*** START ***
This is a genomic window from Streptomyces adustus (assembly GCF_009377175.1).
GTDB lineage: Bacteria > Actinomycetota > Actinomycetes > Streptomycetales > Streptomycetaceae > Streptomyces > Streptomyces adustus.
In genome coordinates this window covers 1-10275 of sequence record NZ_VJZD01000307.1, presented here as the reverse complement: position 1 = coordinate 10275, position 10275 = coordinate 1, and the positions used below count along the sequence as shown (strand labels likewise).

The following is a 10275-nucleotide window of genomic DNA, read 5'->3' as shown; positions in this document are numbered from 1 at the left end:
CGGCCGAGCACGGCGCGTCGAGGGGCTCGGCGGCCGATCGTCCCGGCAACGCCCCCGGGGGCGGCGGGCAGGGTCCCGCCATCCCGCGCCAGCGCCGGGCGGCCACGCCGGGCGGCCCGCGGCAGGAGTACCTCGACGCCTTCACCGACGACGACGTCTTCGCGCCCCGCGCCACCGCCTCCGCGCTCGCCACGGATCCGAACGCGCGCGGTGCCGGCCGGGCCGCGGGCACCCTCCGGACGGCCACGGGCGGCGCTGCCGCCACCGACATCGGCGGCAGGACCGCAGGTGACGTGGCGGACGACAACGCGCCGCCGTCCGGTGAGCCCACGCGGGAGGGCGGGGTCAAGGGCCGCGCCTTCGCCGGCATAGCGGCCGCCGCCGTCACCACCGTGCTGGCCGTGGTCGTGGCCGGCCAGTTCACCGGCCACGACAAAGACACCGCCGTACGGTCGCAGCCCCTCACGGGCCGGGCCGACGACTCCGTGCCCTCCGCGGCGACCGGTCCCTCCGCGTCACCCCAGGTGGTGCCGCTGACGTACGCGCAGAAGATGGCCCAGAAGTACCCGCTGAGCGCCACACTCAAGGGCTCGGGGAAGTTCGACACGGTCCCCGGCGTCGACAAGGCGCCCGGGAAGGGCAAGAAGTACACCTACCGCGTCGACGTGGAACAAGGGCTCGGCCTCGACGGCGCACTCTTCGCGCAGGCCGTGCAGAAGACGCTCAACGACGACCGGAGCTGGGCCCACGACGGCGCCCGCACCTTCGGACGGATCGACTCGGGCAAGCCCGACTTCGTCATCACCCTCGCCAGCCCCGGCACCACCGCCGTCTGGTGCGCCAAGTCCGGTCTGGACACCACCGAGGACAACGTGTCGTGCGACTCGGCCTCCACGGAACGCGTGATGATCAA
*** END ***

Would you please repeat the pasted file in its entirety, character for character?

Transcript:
This is a genomic window from Streptomyces adustus (assembly GCF_009377175.1).
GTDB lineage: Bacteria > Actinomycetota > Actinomycetes > Streptomycetales > Streptomycetaceae > Streptomyces > Streptomyces adustus.
In genome coordinates this window covers 1-10275 of sequence record NZ_VJZD01000307.1, presented here as the reverse complement: position 1 = coordinate 10275, position 10275 = coordinate 1, and the positions used below count along the sequence as shown (strand labels likewise).

The following is a 10275-nucleotide window of genomic DNA, read 5'->3' as shown; positions in this document are numbered from 1 at the left end:
CGGCCGAGCACGGCGCGTCGAGGGGCTCGGCGGCCGATCGTCCCGGCAACGCCCCCGGGGGCGGCGGGCAGGGTCCCGCCATCCCGCGCCAGCGCCGGGCGGCCACGCCGGGCGGCCCGCGGCAGGAGTACCTCGACGCCTTCACCGACGACGACGTCTTCGCGCCCCGCGCCACCGCCTCCGCGCTCGCCACGGATCCGAACGCGCGCGGTGCCGGCCGGGCCGCGGGCACCCTCCGGACGGCCACGGGCGGCGCTGCCGCCACCGACATCGGCGGCAGGACCGCAGGTGACGTGGCGGACGACAACGCGCCGCCGTCCGGTGAGCCCACGCGGGAGGGCGGGGTCAAGGGCCGCGCCTTCGCCGGCATAGCGGCCGCCGCCGTCACCACCGTGCTGGCCGTGGTCGTGGCCGGCCAGTTCACCGGCCACGACAAAGACACCGCCGTACGGTCGCAGCCCCTCACGGGCCGGGCCGACGACTCCGTGCCCTCCGCGGCGACCGGTCCCTCCGCGTCACCCCAGGTGGTGCCGCTGACGTACGCGCAGAAGATGGCCCAGAAGTACCCGCTGAGCGCCACACTCAAGGGCTCGGGGAAGTTCGACACGGTCCCCGGCGTCGACAAGGCGCCCGGGAAGGGCAAGAAGTACACCTACCGCGTCGACGTGGAACAAGGGCTCGGCCTCGACGGCGCACTCTTCGCGCAGGCCGTGCAGAAGACGCTCAACGACGACCGGAGCTGGGCCCACGACGGCGCCCGCACCTTCGGACGGATCGACTCGGGCAAGCCCGACTTCGTCATCACCCTCGCCAGCCCCGGCACCACCGCCGTCTGGTGCGCCAAGTCCGGTCTGGACACCACCGAGGACAACGTGTCGTGCGACTCGGCCTCCACGGAACGCGTGATGATCAA